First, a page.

This talk can be positive or negative. However, that is not the point. What is important here again is what are the language patterns of that self-talk. If the third person voice says, “You must do it” then that persona is an authority figure (as personified in your brain) who is getting you to follow rules.
Further, dissociating into another persona is preceded by a trigger event. The person reaches threshold and finds current identity inadequate for further action. That is when dissociation into a new persona happens. (Please note: each person has a unique dissociation strategy)
This kind of dissociation is usually resourceful change for the person. However, I found there are cases where another unresourceful pattern is being sustained through this act.
For example, if dissociation happens because you do not want current identity to take up the unpleasant task, then to protect the current self, you dissociate into a different self and delegate the unpleasant task to it. The core of the issue is: a. Current self is liked and preferred to the other-self; b. Current self is deemed inferior/lesser to other self and the power equation is maintained. In this case, the self-talk hides an underlying condition, a split between selves which is maintained for a positive intent. That split is also the site of incongruence for the person is switching between selves.
Resolving this split and changing self-talk can help such a person return to wholesome authentic living. Timeline therapy can be effective in such a case.
Another Person’s Voice
In this talk, you hear faintly or clearly, another voice in your head. The language structure and auditory qualities are markedly different. It can be of an influential person in your life or someone you met who said something significant. You may or may not be able to match persona to voice. But the voice has a source from somewhere in your life.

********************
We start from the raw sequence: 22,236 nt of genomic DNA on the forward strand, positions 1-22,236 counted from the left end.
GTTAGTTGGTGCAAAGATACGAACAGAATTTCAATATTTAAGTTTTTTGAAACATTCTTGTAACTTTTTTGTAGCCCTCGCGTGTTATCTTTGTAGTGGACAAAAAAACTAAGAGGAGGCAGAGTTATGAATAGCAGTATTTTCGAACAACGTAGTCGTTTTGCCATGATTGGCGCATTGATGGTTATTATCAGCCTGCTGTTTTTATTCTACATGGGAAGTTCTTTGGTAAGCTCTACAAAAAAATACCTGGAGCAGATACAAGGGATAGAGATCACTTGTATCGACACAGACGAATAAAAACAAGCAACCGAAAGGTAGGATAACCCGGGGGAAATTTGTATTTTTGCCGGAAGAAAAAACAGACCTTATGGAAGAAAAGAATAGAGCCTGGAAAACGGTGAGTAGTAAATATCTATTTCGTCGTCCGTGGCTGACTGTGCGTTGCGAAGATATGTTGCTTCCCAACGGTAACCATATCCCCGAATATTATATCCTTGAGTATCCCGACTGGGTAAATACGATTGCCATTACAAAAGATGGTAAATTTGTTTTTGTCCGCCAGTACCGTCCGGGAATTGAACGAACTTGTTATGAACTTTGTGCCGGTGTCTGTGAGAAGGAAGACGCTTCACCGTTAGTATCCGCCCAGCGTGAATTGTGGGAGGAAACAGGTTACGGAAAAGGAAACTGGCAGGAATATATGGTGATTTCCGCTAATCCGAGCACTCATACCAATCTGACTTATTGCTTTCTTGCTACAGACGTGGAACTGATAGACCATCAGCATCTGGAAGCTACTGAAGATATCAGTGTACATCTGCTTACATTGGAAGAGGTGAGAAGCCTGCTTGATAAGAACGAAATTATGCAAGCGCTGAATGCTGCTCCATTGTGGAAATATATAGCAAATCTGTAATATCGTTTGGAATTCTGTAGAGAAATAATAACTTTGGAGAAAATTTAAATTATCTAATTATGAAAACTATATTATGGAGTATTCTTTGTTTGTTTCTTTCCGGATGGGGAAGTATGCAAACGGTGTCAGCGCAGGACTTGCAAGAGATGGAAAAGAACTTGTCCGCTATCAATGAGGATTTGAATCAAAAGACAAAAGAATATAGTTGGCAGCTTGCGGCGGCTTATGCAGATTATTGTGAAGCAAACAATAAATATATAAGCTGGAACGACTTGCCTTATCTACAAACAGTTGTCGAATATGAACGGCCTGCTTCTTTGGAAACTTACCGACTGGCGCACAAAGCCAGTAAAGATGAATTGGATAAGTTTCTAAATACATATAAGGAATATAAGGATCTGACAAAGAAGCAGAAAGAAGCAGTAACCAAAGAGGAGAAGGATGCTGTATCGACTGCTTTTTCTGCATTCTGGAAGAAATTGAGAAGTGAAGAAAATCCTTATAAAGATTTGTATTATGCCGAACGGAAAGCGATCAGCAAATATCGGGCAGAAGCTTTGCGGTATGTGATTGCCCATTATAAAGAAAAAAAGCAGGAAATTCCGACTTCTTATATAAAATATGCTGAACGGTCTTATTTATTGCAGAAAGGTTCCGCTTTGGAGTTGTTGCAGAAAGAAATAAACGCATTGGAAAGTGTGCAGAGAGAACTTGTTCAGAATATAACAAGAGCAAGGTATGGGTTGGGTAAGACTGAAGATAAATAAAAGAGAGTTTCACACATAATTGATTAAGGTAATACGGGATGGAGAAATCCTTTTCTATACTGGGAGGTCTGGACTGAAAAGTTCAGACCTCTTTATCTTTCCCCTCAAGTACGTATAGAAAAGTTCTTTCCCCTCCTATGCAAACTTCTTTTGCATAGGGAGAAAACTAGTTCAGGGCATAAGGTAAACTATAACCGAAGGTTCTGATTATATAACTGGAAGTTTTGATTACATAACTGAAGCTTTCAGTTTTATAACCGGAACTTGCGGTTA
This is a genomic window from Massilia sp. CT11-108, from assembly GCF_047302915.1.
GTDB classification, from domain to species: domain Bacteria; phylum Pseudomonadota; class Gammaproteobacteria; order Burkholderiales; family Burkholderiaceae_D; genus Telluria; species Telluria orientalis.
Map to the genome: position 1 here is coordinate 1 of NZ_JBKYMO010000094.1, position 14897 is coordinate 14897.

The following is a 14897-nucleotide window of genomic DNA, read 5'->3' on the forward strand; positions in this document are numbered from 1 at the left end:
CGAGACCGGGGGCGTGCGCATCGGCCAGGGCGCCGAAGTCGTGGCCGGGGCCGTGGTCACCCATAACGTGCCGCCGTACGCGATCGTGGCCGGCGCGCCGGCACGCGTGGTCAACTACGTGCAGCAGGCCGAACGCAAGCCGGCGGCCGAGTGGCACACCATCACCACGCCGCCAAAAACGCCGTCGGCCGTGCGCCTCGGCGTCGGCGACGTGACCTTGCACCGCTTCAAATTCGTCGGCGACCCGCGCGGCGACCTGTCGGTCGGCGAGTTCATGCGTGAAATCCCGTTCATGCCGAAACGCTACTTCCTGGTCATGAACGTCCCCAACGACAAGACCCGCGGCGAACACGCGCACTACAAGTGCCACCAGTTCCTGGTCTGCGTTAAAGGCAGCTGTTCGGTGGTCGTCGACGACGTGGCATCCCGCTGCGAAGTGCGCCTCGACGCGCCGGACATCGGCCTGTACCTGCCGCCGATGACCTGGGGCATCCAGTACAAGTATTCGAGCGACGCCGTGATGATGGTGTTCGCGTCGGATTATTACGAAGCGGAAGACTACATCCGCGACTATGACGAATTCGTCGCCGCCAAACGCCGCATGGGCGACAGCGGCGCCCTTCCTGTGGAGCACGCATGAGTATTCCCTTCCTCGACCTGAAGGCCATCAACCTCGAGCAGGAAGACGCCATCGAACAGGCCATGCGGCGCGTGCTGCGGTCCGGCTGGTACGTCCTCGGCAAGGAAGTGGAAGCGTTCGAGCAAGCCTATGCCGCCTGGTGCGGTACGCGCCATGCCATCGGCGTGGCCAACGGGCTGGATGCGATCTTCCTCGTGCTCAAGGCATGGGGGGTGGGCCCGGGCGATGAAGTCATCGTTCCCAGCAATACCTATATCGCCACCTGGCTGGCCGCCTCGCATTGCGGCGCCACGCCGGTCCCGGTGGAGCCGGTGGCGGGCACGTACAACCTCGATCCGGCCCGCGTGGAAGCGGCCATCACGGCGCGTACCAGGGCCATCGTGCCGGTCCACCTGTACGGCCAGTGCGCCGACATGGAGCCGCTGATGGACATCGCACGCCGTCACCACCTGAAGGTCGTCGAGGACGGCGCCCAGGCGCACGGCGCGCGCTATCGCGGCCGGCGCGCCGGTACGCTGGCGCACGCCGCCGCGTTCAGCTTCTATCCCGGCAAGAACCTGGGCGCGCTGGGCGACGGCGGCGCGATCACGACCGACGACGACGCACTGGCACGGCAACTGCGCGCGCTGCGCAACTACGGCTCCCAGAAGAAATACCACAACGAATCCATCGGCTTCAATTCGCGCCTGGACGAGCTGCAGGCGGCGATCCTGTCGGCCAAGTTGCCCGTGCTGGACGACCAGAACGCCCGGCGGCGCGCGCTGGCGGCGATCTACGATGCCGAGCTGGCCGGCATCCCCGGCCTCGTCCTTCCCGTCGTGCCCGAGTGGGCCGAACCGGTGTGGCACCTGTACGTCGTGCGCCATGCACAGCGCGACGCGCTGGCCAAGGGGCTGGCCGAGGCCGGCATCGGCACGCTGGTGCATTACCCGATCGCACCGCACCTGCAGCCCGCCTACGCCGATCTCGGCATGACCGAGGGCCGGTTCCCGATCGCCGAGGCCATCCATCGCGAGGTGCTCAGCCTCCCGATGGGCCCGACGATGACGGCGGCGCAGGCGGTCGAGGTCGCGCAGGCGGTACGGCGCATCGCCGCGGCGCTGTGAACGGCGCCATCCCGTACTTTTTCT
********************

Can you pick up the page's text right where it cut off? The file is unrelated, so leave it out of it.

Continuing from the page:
I have noted that sometimes clients report the voice as haunting or chasing or filling the head. There are other cases where a person experiences many voices in the head and outside.
I note that some websites advice viewers to change the negative sound qualities of trigger person with positive sound qualities of a non-triggering person. For example, if I hate Z, if instead of hearing her in harsh high-pitched tones, I inscribe loving compassionate tones of another person, the assumption is it will change the way I feel for that person.
That change is dependent on ecological congruence – does the client feel okay with the switch? It is akin to how sometimes a person is unable to accept a compliment. When a person has low self-esteem, a positive submodality change is cosmetic. The underlying issue has to be dealt with before a change is accepted.
I also find that dealing with the resultant feelings by identifying the location of the source and working with it using Lucas Derks’ Social Panorama model is helpful.
I note that self-talk is sometimes looked at negatively, either because it occupies a length of time in a world where we want instant gratification or because the person doesn’t appear active/prompt/bright. There are standards set for how a person needs to behave/appear in social settings. They deny the fact that each of us has a unique model of the world and sometimes our larger behavioral patterns are reflective type and not active. Reflective folks can create library of partially processed thoughts that they will bring in to build the final structure. Reflective folks are great in studying trends and patterns in environment. They are also effective in philosophical reflections.
The questions to be asked instead is:
1. When do you find your inner talk unresourceful? Can you do without such contexts? If not, what else can you do to be resourceful? Is the inner talk process sustaining an unresourceful behavioural pattern? If so, change it.
2. The language structure of inner talk. If that is providing evidence of how you are stuck, then change it.
3. Sound qualities of the talk. If it is unresourceful, change it.
4. Who is talking? What purpose is this other persona serving? Is it resourceful or unresourceful?
If you find your inner/self-talk annoying/debilitating/disturbing, please contact your nearest NLP Practitioner for help in resolving it.